“This would give you a way to reverse engineer patches and even set the state of every physical parameter to the state of a recalled patch if you go through every single parameter.”

Although having the ability to see the state of a parameter means you could get the entire state of a patch, I rarely do this with synths that do allow you to see the state of a parameter from a recalled patch. But, it is much more handy to quickly view the state of a couple of parameters and tweak it to taste in the heat of the moment.

Having a way to view the state of a parameter directly on the synth is way more immediate for me than a software solution would be as I tend use my favorite synths away from the computer most of the time. Not to discredit the merit of wanting a software editor, but it’s a different use case for each in my case.

At the end of the day, I bought the Super 6 not expecting either of these features, so it would not be a dealbreaker if it never happened.


I’ve had some ideas for a web-based utility for the Super 6. Spent my sunday sketching a gui and trying to get midi to work. W3C is working on a Web MIDI API and it is already partly supported in Chrome and Edge. A bit unsure about sysex yet so I’ll have to investigate more.

update: tool can be discussed at Working on a web-based companion tool for Super 6


This is awesome! Can’t wait until it’s finalized and would love to try it out.

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I sent this suggestion to UDO in October and they thought it sounded like a good idea and made a note of it, who knows if it will be implemented though…

On the DSI/Sequential OB-6 and P6, when you are on a saved patch, and you change a knob, if you rotate it back to the actual parameter setting of that patch, a little red dot shows up on the patch number display to signify you have matched that setting amount of that saved patch.

Obviously, the Super 6 has no display, but! Since the “Manual” LED is only ever fully lit when you are not tweaking a saved patch (hence Manual), it is essentially free for a similar task. For example, if I had been messing with the filter cutoff, but want to go back to the actual setting of the patch, as I move the cutoff slider, when I arrive at the setting of the saved patch, the Manual LED would flash for a second, or flash twice quickly, or something else of that nature.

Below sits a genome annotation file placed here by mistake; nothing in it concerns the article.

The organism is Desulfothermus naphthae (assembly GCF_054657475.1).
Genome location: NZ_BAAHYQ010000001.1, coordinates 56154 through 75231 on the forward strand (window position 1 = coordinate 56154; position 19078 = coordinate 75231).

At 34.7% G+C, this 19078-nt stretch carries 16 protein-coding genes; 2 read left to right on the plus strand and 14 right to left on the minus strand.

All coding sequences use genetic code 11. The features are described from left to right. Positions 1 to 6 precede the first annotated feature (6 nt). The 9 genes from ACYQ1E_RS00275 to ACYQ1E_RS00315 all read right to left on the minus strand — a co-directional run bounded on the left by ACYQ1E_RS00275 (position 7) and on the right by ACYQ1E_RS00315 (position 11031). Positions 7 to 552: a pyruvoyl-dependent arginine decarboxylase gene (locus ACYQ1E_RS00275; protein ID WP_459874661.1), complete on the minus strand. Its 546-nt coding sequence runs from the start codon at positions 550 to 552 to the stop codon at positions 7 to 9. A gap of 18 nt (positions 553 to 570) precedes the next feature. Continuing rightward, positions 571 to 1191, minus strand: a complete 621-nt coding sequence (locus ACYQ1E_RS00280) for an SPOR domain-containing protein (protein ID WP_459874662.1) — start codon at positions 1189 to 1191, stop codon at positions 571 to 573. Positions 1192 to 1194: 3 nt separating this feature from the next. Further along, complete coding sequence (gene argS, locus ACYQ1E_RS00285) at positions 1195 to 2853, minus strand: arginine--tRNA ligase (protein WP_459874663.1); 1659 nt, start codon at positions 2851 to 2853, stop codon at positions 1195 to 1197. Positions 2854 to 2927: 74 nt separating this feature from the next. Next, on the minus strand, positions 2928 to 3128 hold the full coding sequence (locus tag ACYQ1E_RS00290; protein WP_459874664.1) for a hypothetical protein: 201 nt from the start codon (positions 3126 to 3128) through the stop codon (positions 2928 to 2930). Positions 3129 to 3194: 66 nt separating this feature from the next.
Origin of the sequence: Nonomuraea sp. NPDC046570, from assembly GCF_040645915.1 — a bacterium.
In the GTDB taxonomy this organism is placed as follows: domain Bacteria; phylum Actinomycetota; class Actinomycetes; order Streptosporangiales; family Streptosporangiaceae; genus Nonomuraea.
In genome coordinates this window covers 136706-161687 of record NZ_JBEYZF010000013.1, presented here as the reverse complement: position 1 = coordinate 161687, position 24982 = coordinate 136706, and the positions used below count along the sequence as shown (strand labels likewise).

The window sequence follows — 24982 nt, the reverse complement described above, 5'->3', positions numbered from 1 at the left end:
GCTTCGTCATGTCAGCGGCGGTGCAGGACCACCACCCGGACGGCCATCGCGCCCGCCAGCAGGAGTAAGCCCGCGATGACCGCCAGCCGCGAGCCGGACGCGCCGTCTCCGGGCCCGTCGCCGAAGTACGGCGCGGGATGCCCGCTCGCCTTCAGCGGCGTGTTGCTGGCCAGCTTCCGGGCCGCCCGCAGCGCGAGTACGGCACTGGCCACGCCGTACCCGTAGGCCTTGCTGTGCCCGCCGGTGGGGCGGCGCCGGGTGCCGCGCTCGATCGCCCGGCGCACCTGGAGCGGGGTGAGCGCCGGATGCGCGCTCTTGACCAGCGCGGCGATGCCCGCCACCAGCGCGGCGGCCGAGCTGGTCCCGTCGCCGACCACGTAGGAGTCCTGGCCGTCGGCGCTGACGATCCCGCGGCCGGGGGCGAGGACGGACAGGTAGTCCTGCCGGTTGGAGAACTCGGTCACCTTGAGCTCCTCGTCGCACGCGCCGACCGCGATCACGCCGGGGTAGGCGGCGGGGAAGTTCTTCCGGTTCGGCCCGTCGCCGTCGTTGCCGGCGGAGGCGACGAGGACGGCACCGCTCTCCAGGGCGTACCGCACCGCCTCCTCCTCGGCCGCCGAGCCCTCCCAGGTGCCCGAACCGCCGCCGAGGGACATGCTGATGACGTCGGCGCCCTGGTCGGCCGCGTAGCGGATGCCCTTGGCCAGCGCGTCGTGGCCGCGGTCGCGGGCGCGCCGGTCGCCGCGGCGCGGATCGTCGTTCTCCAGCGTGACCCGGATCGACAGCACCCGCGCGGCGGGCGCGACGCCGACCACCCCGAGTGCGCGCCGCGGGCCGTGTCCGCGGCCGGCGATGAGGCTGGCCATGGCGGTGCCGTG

@trond.olsen: if I load a patch to the editor, how would you visualize the hidden modulations? Or just list them in a text field?

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Currently it wonˋt do anything :slight_smile: I first have to get it working with midi messages. If the S6 will support controlling all parameters with midi messages then the modulation could be set in a separate table with modulation parameters.

As there is no specification for how to parse patch files I won´t be able to include that now. Also, there was mention of an official patch librarian so maybe that will cover that functionality.

Actually I think I like your idea better than mine, would not require to get into a specific mode to display the parameters, would always be available.

Glad this is sparking two different discussions though, that web interface also looks cool.

Got MIDI working now :slight_smile: Translated all the midi specification from the manual but currently only keys and bender can be received/transmitted. A bit unclear if I can support the modulation matrix as the specification is currently. As everyone else I really look forward when the firmware fully enables MIDI.

update: tool can be discussed at Working on a web-based companion tool for Super 6


This is looking fantastic, Trond

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I would love to see this implemented the way the Prophet 6/OB-6 do it, where a little dot shows in the corner of the LED screen when whatever knob/slider you’re moving lands on the value that’s saved to the preset. Being that the Super 6 doesn’t have an LED screen, I’d vote for the MANUAL button’s LED to light when you hit that value. It’s a simple, easy way to do it, imo.

edit: so much for my reading comprehension, @four_corners posted the same idea above :man_facepalming: